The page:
Microbial Diseases Tularemia and Infectious Mononucleosis
The haematologic and seismologic findings are usually distinctive. Cat scratch. The disease is characterized by peripheral ulceration and regional nephropathy; a history of contact with cats, the cutaneous reactions to specific antigens, and the absence of agglutinates for Infectious Mononucleosis f. Tularemia's are distinguishing features. Thyme and tuberculosis are similar in some respects to this form of tularemia, although lymphatics and systemic signs are less likely to develop. The lesions of trichinosis are multiple, occur along the course of lymphatics, attach themselves firmly to the skin, and are freely movable. Certain forms of tularemia may present with clinical features similar to those of psittacosis, q fever, and cytoplasm pneumonia.
Broad-spectrum antimicrobial drugs are effective in each of these conditions. Appropriate serologic tests or viral isolation may be required to define the precise cause. Influenza with associated pneumonia is similar but does not respond to specific drugs, and its clinical course is short. Fungal diseases, such as histoplasmosis and coccidioidomycosis, may be acute and may simulate pulmonary tularemia. Consideration of the history, the epidemiologic data, and the cutaneous manifestations, as well as the bacteriologic and serologic findings, usually will permit proper identification.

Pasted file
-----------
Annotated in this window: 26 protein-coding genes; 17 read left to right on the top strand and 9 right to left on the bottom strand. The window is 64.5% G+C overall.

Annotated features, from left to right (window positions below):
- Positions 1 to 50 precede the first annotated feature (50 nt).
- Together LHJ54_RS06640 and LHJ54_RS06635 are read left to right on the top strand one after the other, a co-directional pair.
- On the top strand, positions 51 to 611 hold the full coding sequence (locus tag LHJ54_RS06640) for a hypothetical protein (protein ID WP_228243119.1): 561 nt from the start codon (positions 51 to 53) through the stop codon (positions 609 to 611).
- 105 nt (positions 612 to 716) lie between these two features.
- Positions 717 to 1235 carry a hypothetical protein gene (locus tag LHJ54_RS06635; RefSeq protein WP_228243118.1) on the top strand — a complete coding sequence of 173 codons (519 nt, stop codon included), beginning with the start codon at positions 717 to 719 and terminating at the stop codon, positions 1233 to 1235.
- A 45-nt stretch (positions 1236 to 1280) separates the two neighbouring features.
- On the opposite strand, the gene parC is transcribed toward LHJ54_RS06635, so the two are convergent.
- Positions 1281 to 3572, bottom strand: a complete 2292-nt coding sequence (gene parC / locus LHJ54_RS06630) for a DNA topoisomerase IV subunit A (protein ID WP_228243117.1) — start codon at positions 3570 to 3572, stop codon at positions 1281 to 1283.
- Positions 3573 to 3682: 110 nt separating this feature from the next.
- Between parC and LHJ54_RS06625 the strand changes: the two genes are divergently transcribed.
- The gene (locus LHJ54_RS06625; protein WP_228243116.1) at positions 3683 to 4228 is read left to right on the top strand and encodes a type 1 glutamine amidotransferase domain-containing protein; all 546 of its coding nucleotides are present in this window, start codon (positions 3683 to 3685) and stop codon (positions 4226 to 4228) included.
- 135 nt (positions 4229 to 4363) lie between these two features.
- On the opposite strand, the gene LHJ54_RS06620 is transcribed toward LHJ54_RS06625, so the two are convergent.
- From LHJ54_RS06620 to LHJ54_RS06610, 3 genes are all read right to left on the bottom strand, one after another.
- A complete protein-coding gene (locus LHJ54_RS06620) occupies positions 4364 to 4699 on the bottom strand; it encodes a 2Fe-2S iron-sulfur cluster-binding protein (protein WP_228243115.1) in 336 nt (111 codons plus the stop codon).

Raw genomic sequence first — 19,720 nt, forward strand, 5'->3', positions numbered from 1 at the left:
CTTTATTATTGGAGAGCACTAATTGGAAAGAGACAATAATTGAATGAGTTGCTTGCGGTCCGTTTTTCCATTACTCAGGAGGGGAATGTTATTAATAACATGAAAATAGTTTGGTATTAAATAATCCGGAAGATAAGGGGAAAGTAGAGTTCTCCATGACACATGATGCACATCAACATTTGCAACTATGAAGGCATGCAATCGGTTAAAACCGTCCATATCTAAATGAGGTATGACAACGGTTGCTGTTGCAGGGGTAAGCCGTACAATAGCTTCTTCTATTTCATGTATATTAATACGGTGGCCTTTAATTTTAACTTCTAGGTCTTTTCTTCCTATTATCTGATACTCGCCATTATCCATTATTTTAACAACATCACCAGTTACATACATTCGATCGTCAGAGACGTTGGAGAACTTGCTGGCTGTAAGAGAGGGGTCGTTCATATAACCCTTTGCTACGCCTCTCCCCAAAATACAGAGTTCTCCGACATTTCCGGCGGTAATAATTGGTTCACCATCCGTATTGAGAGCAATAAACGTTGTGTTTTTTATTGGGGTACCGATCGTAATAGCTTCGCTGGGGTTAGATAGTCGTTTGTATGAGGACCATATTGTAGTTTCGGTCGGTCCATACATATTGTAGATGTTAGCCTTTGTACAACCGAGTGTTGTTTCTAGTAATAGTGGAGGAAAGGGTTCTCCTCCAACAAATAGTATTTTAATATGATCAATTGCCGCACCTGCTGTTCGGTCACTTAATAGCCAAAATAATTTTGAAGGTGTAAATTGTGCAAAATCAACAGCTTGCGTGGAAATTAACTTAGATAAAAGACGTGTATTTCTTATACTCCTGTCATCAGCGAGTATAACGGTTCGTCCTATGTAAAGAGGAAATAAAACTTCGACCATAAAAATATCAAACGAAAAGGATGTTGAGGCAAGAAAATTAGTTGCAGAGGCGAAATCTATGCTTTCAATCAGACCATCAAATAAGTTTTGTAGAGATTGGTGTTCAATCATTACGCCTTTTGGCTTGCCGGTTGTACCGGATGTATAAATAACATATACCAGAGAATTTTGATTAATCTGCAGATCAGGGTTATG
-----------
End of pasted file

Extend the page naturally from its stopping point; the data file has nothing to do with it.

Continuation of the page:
The presence of unexplained pleural effusion, similar to tuberculous fibrinous pleurisy, requires differentiation. The results of cultural and serological tests will aid in differentiation. Complications. Pericarditis and. Meningitis is a distinctive but unusual complication of tularemia. Pericardial involvement may develop by direct extension from the pulmonary lesions or lymph nodes, and is characterized by a fibrinous or fibrocaseous exudate. In untreated patients, constrictive pericarditis may. Ensure. Tularemic meningitis is characterized by a lymphocytic pleocytosis in the cerebrospinal fluid and was usually fatal prior to the availability of specific antimicrobial drugs. Rare instances of tularemic peritonitis, perisplenitis, osteomyelitis, and endocarditis have been reported.
Treatment. Specific therapy. Tularemia is very amenable to treatment with antimicrobial drugs. Streptomycin is preferable, but the broad-spectrum antimicrobials are equally beneficial in ameliorating the active manifestations. They are less effective; however, in eradicating the organism, primarily because of their bacteriostatic mode of action. With the latter drugs, relapses are liable to occur if treatment is initiated within the first week of illness. Streptomycin. Streptomycin, when given in. Doses of 1.0 gram daily to adults for about one week, results in prompt recovery. Most patients are improved within 24 hours and are afebrile within 48 hours. Relapses are uncommon with streptomycin except when the insufficient drug is given during the very early stages of illness. Strains resistant to streptomycin do appear, a fact